1997 Mazda MX-5 Miata Long-Term Road Test

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1997 Mazda MX-5 Miata: Power Restored

May 23, 2013

1997 Mazda MX-5 Miata

Holy crap. Project Miata's new catalytic converter has really reawakened this ol' tic-tac. To recap, the car had been feeling gradually less peppy, and finally the check engine light illuminated. At that point the car was also more detonation-sensitive than before and drivability had degraded a bit, too. But none of these aspects were overly prominent, just a collection of incremental nuances that I apathetically chalked up to age and hard use.

I discovered that its catalytic converter had gone bad and replaced it. Upon startup I immediately noticed the deeper exhaust note. This is an indication of reduced backpressure. Basically, the old cat had become a huge exhaust restriction, a banana in the tailpipe. The backpressure was choking off the engine. In the words of an old racer friend, the engine "couldn't eat 'cuz it couldn't poop."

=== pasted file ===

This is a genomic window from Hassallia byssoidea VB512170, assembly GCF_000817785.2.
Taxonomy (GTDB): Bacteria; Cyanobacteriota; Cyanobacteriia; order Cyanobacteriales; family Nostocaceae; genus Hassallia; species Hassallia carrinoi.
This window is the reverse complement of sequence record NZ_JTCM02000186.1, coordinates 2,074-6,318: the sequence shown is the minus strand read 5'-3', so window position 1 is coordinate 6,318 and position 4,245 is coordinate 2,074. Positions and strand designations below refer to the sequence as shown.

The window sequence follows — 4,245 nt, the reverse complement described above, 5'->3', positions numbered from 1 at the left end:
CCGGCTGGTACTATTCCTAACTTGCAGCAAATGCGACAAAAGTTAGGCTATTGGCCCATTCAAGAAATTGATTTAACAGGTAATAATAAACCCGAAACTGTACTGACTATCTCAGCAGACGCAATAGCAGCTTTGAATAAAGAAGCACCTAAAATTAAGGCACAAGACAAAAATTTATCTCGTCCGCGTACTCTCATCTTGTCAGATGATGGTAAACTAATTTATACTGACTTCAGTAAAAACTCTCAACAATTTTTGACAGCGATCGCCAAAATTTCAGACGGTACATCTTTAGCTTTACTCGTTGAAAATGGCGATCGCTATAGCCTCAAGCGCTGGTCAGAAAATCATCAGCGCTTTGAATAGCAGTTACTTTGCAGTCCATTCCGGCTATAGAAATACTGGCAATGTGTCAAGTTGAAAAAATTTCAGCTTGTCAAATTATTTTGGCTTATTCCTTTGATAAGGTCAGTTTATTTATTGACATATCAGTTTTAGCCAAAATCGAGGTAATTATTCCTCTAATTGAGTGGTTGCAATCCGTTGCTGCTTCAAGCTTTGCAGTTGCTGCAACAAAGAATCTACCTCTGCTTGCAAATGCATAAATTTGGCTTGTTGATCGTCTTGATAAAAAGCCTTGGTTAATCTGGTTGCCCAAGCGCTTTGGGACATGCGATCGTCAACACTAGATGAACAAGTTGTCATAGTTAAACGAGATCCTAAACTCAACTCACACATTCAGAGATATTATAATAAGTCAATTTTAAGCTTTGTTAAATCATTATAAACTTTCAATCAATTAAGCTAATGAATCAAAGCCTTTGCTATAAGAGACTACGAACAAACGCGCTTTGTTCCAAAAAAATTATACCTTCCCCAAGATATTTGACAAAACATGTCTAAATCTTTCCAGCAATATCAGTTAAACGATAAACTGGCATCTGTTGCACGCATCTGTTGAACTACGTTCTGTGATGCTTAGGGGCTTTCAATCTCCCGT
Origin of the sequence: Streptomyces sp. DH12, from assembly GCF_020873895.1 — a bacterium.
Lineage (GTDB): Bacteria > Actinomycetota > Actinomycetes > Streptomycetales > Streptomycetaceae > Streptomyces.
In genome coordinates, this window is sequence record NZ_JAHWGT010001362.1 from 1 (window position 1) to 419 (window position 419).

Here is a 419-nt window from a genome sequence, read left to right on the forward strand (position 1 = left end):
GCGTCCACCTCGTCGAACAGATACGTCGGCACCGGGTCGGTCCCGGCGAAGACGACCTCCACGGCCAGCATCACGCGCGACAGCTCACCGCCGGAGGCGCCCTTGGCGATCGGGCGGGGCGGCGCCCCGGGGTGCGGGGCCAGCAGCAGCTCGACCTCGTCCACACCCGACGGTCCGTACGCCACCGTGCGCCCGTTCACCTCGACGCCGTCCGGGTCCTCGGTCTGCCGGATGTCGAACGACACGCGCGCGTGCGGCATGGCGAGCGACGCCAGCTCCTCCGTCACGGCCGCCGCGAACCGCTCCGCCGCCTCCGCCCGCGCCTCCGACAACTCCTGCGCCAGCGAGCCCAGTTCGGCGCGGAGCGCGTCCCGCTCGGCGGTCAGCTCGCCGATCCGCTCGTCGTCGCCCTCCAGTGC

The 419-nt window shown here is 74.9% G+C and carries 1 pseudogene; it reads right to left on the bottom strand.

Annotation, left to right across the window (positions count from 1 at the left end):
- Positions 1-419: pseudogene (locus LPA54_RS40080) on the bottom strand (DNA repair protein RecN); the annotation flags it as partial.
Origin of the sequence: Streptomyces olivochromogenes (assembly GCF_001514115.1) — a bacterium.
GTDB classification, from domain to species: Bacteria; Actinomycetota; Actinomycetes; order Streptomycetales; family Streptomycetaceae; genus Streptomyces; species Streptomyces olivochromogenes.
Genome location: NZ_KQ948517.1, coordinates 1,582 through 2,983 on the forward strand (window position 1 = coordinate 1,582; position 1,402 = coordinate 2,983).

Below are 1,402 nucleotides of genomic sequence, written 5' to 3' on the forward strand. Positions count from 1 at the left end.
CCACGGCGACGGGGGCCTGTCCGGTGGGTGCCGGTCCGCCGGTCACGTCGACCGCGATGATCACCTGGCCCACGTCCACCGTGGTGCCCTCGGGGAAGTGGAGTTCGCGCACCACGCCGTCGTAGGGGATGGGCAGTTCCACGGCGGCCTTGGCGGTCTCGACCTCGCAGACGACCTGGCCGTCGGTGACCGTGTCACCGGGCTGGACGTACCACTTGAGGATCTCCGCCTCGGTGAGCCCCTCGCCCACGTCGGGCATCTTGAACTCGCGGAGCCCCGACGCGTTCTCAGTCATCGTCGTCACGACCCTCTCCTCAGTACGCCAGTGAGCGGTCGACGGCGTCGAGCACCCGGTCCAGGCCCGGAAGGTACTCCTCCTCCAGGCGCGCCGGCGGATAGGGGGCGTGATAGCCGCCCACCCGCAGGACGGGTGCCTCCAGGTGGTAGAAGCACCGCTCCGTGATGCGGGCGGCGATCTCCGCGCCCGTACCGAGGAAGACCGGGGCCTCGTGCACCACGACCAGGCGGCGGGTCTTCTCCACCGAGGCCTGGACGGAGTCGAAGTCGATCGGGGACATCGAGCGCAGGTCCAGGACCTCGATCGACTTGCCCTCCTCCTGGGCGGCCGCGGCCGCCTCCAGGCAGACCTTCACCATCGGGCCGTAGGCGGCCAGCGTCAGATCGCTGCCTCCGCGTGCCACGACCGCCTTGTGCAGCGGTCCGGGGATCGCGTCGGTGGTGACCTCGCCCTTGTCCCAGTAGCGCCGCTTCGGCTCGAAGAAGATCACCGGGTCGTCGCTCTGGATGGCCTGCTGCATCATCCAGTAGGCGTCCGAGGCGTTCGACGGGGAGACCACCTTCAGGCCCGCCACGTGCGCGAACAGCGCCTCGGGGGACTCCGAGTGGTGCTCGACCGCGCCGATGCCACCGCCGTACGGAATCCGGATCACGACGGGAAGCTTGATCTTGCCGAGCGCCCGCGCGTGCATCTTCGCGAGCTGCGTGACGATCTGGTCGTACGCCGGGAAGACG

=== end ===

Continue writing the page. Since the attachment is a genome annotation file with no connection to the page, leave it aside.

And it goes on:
Replacing the cat made far more difference than I expected it would. All of its earlier bad behavior is now gone. It drives with the verve it had when we first installed the supercharger, and its propensity to ping is now no different than then, too. The power's been restored. No joke, according to my finely honed posterior dynamometer, Project Miata had lost about 50 hp with the old and crumbling cat.

Jason Kavanagh, Engineering Editor

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